“You have a place for lunch, you have a place for shopping, you have a hotel, you have a park, you have a pub; it’s like a small family,” says Katia Gomiashvili, the Russian designer behind the Moscow-based label Emperor Moth, which sells whimsical velour track tops, some embellished with miniature fabric dolls. However, Gomiashvili admits that some shoppers were initially a little wary about checking out her collection of tracksuits and edgy printed Nina Donis dresses. “Our concept for the shop was very different from what was happening with the street, because it was mainly art galleries,” says Gomiashvili. “Customers were a bit scared to walk in, but on the third time [they go past], they’ll walk in,” she adds with a laugh.
Then there’s the fact that, while Mount Street’s bijou charm might match many designers’ dreams, its location, sandwiched between Berkeley Square and Park Lane, doesn’t draw the throngs of tourists and shoppers of Bond Street. But that’s the way its residents say they prefer it. “It’s like the ultimate gated community, an exclusive village,” says Paul Davies, a designer and developer. “Mayfair was originally designed for the most successful people in society, and now all the main hedge funds and financial institutions are here.” Davies is set to open a Maison of Luxury on the street later this year, in which designer Antony Price will operate his made-to-order business alongside real-estate and plane- leasing boutiques. “I just think it will become the Rodeo Drive of London,” Davies adds. “It’s not going to be a high-density shopping street, but I don’t think that’s what people want.”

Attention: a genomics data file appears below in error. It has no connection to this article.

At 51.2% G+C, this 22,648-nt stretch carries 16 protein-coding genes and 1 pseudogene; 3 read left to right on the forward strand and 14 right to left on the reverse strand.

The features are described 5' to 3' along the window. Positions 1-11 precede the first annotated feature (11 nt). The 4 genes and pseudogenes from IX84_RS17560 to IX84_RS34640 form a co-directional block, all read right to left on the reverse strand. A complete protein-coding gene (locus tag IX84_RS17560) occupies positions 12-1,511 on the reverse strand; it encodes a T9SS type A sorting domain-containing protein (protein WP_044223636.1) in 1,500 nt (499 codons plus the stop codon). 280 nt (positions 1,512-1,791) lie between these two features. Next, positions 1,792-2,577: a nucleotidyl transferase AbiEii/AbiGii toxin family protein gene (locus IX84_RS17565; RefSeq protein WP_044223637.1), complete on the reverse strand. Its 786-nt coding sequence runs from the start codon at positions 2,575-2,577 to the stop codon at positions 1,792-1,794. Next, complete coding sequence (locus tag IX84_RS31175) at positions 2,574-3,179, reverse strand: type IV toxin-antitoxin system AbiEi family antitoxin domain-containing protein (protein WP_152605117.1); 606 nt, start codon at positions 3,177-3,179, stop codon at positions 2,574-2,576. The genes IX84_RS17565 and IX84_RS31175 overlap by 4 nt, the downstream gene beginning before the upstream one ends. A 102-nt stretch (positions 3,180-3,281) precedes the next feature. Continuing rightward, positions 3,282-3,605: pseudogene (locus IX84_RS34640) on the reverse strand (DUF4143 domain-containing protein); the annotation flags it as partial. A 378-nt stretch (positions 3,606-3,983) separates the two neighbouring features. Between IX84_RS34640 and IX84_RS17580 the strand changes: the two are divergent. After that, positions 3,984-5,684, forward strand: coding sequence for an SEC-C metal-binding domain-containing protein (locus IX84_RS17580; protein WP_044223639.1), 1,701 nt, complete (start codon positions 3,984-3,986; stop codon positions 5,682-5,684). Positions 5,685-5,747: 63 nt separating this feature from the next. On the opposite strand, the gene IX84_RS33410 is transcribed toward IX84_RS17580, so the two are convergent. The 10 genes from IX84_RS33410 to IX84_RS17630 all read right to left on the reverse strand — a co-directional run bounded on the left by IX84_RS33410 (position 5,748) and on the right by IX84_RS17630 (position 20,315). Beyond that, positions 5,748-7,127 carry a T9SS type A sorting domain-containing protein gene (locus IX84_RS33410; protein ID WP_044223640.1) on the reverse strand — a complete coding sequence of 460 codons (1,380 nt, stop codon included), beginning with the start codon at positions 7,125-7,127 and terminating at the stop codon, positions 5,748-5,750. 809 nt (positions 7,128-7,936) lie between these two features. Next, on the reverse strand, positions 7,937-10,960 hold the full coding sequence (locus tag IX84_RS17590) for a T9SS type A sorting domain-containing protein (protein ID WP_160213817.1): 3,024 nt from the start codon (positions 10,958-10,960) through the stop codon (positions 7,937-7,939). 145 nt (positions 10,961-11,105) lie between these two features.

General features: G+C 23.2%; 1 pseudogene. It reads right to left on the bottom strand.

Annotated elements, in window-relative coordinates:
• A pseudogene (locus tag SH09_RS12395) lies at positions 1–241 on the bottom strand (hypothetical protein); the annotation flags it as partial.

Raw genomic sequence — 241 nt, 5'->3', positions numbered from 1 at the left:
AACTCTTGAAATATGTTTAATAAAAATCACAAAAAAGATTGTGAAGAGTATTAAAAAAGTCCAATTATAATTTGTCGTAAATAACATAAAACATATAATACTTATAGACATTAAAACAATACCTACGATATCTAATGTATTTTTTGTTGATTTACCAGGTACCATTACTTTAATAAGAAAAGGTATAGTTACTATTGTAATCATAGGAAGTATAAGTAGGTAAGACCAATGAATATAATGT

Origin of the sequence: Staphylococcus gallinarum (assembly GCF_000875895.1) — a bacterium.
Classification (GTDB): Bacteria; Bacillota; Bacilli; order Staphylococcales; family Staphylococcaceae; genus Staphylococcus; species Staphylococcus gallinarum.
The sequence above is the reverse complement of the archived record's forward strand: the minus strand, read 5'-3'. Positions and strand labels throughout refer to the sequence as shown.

To balance Mount Street’s traditionally elegant, old-world appeal with the allure of its fashionable new occupants, however, the estate plans to retain a number of the street’s long-term residents, including the stationers Mount Street Printers, which manufactures delicately embossed letterheads. “Grosvenor is very pragmatic,” notes Wilson. “They won’t impose [standardized] rents, as they appreciate that a florist can’t pay the same rent as someone who sells jewelry.”
That said, upping the glamour quotient on the street has led to an average rent increase of about 50 percent over the past 18 months, to around $360 per square foot, but this figure still represents less than half the cost of setting up shop nearby. “If you notice, there has been a downturn in other parts of Mayfair,” says William Asprey, chairman of William & Son, who opened his silverware and jewelry store at 14 Mount Street in 2000, after his family sold its share in Asprey & Garrard. “The rates on Bond Street have become far too high, and the street has lost its character and been taken over by the large brands.”